An anti-NDAA protest in Portland, Oregon, in January 2012.
At least it's on the record: Most House Republicans support the indefinite detention without trial of American citizens.
During Thursday's floor debate over the latest national defense authorization act, the House GOP brought out their long knives for Reps. Adam Smith (D-Wash.) and Justin Amash (R-Mich.), who, in their view, had collaborated on a nefarious plot to undermine national security. Rep. Tom Rooney (R-Fla.) accused the lawmakers of wanting to "coddle terrorists," while Rep. Mac Thornberry (R-Tex.) warned that under an amendment they'd introduced, "as soon as a member of Al Qaeda sets foot on US soil, they hear you have the right to remain silent." National Review's Andrew C. McCarthy, a former federal prosecutor who has never heard of a same-sex marriage supporting, pro-financial regulation liberal who wasn't secretly a member of the Muslim Brotherhood, wrote that their proposal was the result of "libertarian extremists" teaming up with liberals with an "obsession" with giving "more rights" to "mass murderers."
What exactly was the diabolical scheme Smith and Amash had proposed, which would lead to a Normandy-like invasion of Al Qaeda terrorists armed with Muslim Heat Vision and bent on taking advantage of America's adversarial court system? It was an amendment to the defense bill that says anyone arrested on American soil on suspicion of terrorism would get a fair trial in a civilian court, where their guilt would have to be proven beyond a reasonable doubt. Last year's defense bill provoked a backlash, because Congress failed to establish clearly whether or not the president can lock up an American citizen without ever having to charge them with a crime. (The bill's detention provisions were just blocked by an Obama-appointed judge, in part because a government attorney couldn't answer the judge's question about whether a journalist reporting on a terrorist group could be indefinitely detained without trial.)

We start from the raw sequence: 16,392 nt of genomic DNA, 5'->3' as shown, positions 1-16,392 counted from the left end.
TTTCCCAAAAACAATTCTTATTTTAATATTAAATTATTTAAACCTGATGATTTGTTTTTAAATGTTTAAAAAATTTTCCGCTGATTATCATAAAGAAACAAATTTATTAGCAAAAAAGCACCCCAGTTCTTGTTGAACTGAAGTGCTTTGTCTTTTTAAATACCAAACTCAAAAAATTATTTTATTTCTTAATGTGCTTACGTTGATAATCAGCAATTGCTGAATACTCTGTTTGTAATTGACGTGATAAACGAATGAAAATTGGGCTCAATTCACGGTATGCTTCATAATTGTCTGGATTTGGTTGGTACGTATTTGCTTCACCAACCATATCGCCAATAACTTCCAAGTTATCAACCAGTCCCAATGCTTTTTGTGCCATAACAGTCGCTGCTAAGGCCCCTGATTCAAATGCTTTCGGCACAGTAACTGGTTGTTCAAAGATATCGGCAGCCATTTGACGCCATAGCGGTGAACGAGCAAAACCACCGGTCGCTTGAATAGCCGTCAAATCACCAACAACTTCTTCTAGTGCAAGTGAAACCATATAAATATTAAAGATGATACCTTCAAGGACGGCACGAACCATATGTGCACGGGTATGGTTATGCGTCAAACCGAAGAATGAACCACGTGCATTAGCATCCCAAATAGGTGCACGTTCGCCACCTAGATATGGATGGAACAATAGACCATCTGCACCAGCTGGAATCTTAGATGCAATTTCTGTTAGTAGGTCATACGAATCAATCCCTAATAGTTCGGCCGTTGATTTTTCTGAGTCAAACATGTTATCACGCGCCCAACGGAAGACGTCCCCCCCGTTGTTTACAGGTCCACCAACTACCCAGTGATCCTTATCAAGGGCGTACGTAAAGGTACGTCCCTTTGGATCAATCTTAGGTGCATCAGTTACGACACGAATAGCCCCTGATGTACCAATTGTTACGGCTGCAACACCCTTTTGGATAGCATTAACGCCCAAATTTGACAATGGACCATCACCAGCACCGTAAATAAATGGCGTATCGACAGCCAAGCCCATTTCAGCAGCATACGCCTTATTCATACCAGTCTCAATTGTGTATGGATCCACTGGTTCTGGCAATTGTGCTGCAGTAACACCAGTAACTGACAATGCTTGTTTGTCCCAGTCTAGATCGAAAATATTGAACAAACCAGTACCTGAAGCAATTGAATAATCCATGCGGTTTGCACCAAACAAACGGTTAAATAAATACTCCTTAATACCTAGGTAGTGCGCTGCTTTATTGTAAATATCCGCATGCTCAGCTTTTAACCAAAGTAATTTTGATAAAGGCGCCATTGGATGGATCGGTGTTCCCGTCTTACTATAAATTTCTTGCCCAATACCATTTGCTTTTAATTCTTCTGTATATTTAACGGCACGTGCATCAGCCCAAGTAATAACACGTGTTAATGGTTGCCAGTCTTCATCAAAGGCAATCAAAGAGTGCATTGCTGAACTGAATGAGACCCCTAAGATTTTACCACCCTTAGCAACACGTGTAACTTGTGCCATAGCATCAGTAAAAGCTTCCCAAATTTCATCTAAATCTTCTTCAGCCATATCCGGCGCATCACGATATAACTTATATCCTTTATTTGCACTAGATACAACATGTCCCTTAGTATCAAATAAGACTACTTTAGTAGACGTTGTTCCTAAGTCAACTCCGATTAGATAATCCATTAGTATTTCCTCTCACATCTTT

This time around, the line is absolutely clear. Smith and Amash proposed that the government actually has to prove you're guilty of a crime before depriving you of your liberty, something that the founding fathers found significant enough to write into the Constitution. Their opponents want the government to have the power to lock up American citizens without ever convicting them of anything, just because it says someone is a terrorist. Their proposal went down by a vote of 182-231, with only a handful of Republicans joining Amash in support.
As Smith pointed out during yesterday's floor debate, the Fifth Amendment says no "person" shall be deprived of liberty without due process of law. It doesn't say "citizen," and the text of the Constitution uses both words enough that it's clear the framers understood the difference. "Your beef is with James Madison," Smith told Thornberry on Thursday. So keep in mind, when Republicans like Rooney say that Smith and Amash want to "coddle terrorists," they're not necessarily talking about some heavily armed Al Qaeda fighter in Kandahar. They're potentially talking about you.
It's worth noting that only twice have suspected terrorists captured on American soil been shunted into military detention, and both times the individuals in question were transferred back into the criminal justice system because of fears the Supreme Court would declare such powers unconstitutional. Since then, federal courts and civilian authorities have easily handled terrorists, citizen or otherwise, from "Underwear Bomber" Umar Abdulmutallab to Times Square bomber Faisal Shahzad. To underscore: the power to hold terror suspects captured in the US in military detention is of questionable constitutionality, has almost never been used, and confers no advantages either to incapacitating terrorists or gathering intelligence that civilian authorities don't already possess.
Republicans opposed to the Smith-Amash amendment proposed a hoax fix that "reaffirms" Americans' right to habeas corpus. Only the right to habeas was never in question, so their proposal doesn't actually do anything. It is a complete non-sequitur, a bad-faith attempt to prevent Smith and Amash from closing a gaping "terrorism exception" to Americans' due process rights. That amendment passed by almost the same overwhelming margin that the Smith-Amash amendment failed, by a vote of 243-173.
If nothing else however, it's illuminating to watch "small-government" Republicans—who have spent the last three years lamenting the loss of freedom caused by a higher marginal tax rate or the regulation of derivatives—defend the most arbitrary big government power imaginable.